A product of the thousand-year-old Law School at the University of Bologna in Italy, Associate Professor and Programme Director of Globalisation and Development Dr Edoardo Monaco – simply "Edo", for most – was never interested in a comfortable career as a lawyer in his own country.

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Dr Monaco joined UIC in 2009

Upon graduation from his LLB, he trained in various law firms, including KPMG in Milan, but his aim had always been that of working in international governance abroad, most specifically in Asia, where many countries of his interest had been undergoing dramatic social and economic development.

Indeed, he was not content with looking at things "from afar", so after a double Master's Degree in International Management at University of Bologna's School of Economics and ICN Business School of Nancy in France; he was determined to move to Asia.

"I began my Asian adventure as a researcher at an Indian law firm in Delhi, where I conducted the fieldwork related to my MSc final thesis, collecting data on foreign direct investment policies in India. I still remember my office address with excitement: Himalaya House, in Kasturba Gandhi Marg, at the heart of bustling New Delhi. The commute every day was a challenge, to say the least, given the terrible traffic, but my time there was highly rewarding: besides the research itself, the interaction with colleagues and the daily exploration of such a complex context made me realize the immense value that direct experience and close, first-hand observation can add to the understanding of socio-economic development dynamics."

After completing his oral defence in France, Dr Monaco immediately decided to go back to the region: he first spent a couple of months in a consulting firm in Beijing, but soon received a "proposal he could not refuse", to work for the Italian Chamber of Commerce in India ahead of a year, 2007, in which trade relations between the two countries were expected to boom.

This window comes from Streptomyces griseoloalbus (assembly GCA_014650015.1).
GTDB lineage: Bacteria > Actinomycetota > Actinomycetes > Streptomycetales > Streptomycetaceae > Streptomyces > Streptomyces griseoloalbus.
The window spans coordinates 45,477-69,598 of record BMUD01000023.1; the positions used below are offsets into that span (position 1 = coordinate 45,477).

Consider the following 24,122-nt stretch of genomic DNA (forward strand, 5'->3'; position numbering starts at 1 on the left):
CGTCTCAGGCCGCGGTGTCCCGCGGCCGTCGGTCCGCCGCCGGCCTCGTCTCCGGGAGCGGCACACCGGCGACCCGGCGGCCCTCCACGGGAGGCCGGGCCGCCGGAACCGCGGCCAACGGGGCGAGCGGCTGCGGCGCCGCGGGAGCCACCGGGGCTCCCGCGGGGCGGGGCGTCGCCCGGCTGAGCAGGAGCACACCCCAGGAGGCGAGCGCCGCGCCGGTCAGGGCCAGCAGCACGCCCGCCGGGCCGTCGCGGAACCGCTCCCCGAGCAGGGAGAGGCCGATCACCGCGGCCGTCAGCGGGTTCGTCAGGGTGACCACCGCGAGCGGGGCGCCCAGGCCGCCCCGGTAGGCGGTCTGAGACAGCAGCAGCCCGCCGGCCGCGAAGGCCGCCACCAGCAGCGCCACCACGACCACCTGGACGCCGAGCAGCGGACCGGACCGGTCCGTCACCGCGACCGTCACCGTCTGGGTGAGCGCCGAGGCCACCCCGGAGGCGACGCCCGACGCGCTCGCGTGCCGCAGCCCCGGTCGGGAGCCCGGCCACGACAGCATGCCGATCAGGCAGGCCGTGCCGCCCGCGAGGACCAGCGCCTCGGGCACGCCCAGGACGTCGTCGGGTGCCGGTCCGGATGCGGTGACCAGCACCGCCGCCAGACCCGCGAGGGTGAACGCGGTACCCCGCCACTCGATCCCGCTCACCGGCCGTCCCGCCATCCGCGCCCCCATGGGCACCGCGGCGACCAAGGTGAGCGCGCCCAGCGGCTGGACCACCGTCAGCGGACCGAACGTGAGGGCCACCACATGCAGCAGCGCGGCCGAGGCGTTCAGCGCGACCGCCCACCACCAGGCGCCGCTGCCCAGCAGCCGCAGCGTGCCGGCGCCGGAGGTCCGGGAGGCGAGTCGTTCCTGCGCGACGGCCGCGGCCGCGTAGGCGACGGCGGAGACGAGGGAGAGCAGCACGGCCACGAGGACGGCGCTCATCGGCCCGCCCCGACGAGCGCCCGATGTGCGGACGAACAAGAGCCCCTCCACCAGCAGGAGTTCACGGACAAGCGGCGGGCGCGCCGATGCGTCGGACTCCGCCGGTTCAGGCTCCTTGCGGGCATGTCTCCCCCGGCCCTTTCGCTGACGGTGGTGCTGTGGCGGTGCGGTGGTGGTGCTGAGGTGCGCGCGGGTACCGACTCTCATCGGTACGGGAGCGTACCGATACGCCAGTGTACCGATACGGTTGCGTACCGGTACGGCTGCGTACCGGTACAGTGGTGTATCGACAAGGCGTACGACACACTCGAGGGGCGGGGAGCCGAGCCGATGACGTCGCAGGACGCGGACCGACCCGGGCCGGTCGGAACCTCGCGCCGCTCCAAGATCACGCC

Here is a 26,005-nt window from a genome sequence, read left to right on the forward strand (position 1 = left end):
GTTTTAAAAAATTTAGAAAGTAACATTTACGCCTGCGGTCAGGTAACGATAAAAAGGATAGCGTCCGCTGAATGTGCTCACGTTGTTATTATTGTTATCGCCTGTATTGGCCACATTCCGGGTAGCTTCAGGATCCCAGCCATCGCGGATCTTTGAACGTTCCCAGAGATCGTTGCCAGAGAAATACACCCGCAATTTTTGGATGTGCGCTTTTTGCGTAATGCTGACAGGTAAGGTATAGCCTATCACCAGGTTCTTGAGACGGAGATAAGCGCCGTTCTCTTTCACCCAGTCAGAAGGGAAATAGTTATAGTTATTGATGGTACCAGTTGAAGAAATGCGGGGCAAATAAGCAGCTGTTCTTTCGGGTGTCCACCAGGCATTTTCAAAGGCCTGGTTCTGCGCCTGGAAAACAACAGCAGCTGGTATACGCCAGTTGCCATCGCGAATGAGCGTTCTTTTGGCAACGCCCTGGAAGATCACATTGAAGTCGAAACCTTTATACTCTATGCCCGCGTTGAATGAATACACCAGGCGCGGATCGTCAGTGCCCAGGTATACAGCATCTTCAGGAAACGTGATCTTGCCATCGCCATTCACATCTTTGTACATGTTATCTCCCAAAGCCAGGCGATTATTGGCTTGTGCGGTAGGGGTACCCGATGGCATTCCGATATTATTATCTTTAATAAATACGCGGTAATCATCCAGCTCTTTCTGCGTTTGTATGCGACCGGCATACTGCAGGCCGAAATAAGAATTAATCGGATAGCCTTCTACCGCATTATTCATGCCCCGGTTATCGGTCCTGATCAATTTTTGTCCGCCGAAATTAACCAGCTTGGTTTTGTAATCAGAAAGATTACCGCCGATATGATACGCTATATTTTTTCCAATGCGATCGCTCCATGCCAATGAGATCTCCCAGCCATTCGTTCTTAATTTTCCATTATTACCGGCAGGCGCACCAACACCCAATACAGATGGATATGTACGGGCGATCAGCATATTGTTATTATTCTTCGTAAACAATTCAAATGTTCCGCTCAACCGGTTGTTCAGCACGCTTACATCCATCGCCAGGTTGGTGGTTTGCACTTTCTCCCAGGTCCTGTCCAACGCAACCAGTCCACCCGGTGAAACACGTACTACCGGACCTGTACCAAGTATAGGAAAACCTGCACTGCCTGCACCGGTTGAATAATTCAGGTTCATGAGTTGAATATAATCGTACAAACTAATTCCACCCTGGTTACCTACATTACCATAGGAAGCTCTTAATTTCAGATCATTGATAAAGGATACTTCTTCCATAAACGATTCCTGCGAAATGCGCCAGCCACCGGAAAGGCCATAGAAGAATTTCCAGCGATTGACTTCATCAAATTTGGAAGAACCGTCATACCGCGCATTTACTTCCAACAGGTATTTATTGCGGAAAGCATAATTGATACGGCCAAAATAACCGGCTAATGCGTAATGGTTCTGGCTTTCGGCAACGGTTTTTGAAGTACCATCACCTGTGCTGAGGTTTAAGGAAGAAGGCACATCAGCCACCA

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Dr Monaco in India

"I packed my bags and from Beijing moved to Mumbai, first, then again to Delhi. Life there was exciting, complex in the best of ways, and dense of profound experiences. I enjoyed working for an institution with a broad scope of action, providing me with major international exposure to both public and private sectors.

"However, working in bilateral relations at some point felt limiting, so when the European Union Chamber of Commerce in Korea expressed interest in my profile, I was happy to move onto a multilateral organisation and experience yet another market with a different level of economic sophistication. Working in Seoul brought me to collaborate with some of the biggest corporations from EU and Korea. I was in charge of Energy and Environment, Automotive, Logistics and Agro-Chemicals and other sectors."

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Dr Monaco presenting the EU Pavillion to the Korean audience

While he was still very committed to remaining in Asia, at some point Dr Monaco realised that being an advocate for big businesses was not what he wanted to do in the long term: so, after contributing to the very establishment of a European trade association in Thailand, he answered the calling for further studies, for a more in-depth understanding of development as a universal societal pursuit, and in general for the boundless world of academia.

"The idea of studying the Kingdom of Bhutan's Gross National Happiness paradigm was in me since I first visited the country from India, years before. I was keen to explore the underpinnings of this unique holistic development paradigm, its possible measurements (the 'GNH Index', based on the same Oxford University Poverty Initiative methodology behind the Multidimensional Poverty Index) as well as its possible applications elsewhere.